Whether you have a young child or a teen who will be entering college in the near future, there are many ways in which a custody dispute can affect your child’s education. Divorce-related issues and uncertainty over custody can make your child feel stressed out and uncertain about their future, which could affect their grades and their ability to study, so you should try to minimize some of the negative aspects of divorce and do what you can to help them through this time.

How can you eliminate conflict with your ex?

Despite the fact that your divorce is in the works in Ohio, you still see your ex more than you would like to as the two of you have arranged a shared custody agreement of your children. While you are satisfied with the agreement that has been made, you are actively looking for ways to reduce the tension and conflict between you and your ex as you openly acknowledge that participating in heated verbal exchanges will only worsen the situation for your children. 

Fortunately, you can approach this situation with confidence and civility when you are educated about how to act around your ex. Being committed to maintaining respect for your ex regarding his or her parenting will have long-lasting effects on the way your children view your relationship with their other parent which may ultimately affect their relationship with both you and your ex. 

How can I protect my retirement in a gray divorce?

Gray divorces are happening more often than the used to in Ohio. Older couples are deciding after decades of marriage that they wish to end their relationships, which leads to issues that younger couples do not really have to deal with. One of the biggest is managing retirement funds. Generally, the law says an equal split of assets and retirement is an asset, so it could mean trouble for you if you end up losing your retirement money at an older age.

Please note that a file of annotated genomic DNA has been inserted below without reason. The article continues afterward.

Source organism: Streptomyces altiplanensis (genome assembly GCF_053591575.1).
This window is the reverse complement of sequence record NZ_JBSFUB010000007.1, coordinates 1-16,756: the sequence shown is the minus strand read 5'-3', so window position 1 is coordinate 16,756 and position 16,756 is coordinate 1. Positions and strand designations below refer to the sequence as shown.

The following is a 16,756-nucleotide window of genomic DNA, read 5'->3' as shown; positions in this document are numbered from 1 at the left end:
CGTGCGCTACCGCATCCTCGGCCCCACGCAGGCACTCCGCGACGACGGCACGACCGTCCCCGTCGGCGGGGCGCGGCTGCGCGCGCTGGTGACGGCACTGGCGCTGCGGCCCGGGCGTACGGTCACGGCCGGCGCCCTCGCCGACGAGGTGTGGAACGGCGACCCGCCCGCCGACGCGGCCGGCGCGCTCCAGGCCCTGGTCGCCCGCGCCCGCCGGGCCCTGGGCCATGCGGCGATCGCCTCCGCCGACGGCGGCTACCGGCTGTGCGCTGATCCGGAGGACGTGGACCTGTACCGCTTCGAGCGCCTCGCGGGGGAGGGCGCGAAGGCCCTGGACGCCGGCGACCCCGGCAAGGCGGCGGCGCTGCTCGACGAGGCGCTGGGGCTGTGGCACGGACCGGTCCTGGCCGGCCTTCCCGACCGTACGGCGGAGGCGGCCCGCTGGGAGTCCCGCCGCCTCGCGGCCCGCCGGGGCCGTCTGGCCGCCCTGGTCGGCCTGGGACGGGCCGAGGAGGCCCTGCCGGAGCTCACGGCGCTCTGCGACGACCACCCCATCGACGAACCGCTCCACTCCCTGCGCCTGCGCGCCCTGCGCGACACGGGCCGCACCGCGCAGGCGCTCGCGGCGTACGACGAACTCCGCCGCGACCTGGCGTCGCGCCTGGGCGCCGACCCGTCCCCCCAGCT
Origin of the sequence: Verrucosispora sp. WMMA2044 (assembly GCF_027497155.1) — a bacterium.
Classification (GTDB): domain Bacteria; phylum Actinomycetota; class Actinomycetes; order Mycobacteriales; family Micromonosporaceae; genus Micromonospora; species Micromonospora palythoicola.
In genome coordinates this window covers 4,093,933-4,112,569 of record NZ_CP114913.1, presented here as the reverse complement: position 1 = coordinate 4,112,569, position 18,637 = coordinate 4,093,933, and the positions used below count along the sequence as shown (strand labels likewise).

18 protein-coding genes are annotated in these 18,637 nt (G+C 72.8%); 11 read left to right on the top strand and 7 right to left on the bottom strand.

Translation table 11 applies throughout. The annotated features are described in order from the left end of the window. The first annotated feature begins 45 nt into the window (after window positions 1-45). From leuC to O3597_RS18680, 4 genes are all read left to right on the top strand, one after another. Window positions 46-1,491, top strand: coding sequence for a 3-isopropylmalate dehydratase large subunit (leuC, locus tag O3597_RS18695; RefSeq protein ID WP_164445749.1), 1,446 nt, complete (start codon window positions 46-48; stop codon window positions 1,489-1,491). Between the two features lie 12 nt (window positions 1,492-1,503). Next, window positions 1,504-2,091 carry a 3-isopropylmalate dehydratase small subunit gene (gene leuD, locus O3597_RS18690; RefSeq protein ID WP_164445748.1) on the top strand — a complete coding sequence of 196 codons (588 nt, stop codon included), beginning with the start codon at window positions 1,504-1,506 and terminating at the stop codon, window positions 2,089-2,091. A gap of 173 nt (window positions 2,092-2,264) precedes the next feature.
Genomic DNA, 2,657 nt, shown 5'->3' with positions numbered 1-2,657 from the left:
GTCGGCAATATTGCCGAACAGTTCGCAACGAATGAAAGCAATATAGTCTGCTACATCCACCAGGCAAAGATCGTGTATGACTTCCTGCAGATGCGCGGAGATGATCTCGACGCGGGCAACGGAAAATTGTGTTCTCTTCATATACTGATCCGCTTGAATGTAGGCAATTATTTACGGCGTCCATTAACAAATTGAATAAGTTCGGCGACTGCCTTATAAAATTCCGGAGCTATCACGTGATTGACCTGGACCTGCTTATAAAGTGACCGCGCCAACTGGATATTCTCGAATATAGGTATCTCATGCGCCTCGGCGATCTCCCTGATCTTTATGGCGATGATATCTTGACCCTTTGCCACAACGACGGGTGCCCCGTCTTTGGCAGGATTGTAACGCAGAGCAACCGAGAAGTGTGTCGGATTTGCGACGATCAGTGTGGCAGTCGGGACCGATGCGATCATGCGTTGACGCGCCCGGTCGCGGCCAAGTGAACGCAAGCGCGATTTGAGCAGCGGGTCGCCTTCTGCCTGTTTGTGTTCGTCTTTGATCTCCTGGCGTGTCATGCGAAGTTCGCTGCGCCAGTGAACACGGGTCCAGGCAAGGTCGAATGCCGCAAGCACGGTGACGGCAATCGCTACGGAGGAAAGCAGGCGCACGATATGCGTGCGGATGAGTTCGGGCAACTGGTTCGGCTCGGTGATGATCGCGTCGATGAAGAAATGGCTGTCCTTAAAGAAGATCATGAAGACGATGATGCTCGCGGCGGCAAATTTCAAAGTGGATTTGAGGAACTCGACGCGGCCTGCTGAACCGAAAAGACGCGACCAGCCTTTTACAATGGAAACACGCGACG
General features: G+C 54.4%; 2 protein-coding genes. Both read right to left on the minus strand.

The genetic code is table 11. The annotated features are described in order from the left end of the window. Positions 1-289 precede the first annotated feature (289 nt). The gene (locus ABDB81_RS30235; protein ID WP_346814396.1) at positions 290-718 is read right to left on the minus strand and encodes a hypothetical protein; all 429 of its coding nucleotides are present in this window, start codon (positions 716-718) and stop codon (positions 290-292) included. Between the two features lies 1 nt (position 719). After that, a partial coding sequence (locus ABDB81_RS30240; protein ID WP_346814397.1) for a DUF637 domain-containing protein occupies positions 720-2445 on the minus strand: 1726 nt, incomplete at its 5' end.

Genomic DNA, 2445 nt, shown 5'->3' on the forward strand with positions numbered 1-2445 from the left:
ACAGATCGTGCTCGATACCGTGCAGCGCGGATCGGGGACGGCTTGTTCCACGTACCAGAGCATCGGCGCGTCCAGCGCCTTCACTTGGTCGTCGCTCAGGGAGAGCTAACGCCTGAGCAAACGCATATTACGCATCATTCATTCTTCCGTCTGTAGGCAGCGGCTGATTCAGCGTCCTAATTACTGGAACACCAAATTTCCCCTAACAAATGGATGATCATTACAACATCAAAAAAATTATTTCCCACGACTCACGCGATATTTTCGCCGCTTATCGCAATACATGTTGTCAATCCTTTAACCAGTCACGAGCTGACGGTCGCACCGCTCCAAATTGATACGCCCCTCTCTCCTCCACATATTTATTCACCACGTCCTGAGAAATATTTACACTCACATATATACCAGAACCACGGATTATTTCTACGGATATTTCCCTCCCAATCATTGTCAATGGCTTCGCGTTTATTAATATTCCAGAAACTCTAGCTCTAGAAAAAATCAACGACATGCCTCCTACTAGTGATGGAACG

This is why you have to find ways to safeguard your retirement funds during the divorce settlement process, according to Money. There are some thing you can do beginning with coming to an agreement with your spouse outside of the courtroom. When you can reach a settlement, it often means you can keep more of your retirement. If you let the court decide, you usually will lose at least half of it.

Is joint custody right for you?

As a parent in Ohio, you will have to decide how you are going to handle matters of child custody when getting a divorce. There are two main options: sole custody, and joint custody. Which is best for you? That depends on your own unique situation. Today, we'll take a look at joint custody.

FindLaw states that joint custody is a situation in which both parents share equal responsibility in raising the child. Note that this doesn't necessarily mean the child spends their time split perfectly evenly between both parents. In some cases, it might, but this may cause too much of a disruption to their life and may thus be determined not in the best interest of the child.

What can I do if I am unhappy about my divorce decree?

After the process of getting a divorce in Ohio, you may be left with a divorce decree that you are less than happy with. There are a number of reasons why this may happen. In any case, though, you do have the right to try to get it changed if you so desire. You must follow a formal process to have any changes made to a divorce decree, according to the Ohio State Bar Association. However, what you must do depends on who handled your case. You must go through different methods depending on whether your case went through a judge or a magistrate.

If a judge handled your case, then you must go through the appeals process. You must follow the appellate court rules. If you fail to follow these rules, you will end up having your case dismissed. Do note this process can be lengthy. It also requires quite a bit of paperwork. You have to make sure to include all requested documents. You can file an appeal within 30 days of the finalization of your divorce decree. Your ex-spouse will then have 20 days to respond to your appeal.